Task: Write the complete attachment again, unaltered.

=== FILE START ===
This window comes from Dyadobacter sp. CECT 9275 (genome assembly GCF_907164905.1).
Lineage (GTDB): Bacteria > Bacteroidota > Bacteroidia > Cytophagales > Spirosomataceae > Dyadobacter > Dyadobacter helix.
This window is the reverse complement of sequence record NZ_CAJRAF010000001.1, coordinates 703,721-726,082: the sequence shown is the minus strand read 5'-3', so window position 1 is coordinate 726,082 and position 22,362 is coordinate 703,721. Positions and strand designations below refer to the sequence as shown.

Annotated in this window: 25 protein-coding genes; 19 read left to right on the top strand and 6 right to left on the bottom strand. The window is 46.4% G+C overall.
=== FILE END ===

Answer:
This window comes from Dyadobacter sp. CECT 9275 (genome assembly GCF_907164905.1).
Lineage (GTDB): Bacteria > Bacteroidota > Bacteroidia > Cytophagales > Spirosomataceae > Dyadobacter > Dyadobacter helix.
This window is the reverse complement of sequence record NZ_CAJRAF010000001.1, coordinates 703,721-726,082: the sequence shown is the minus strand read 5'-3', so window position 1 is coordinate 726,082 and position 22,362 is coordinate 703,721. Positions and strand designations below refer to the sequence as shown.

Annotated in this window: 25 protein-coding genes; 19 read left to right on the top strand and 6 right to left on the bottom strand. The window is 46.4% G+C overall.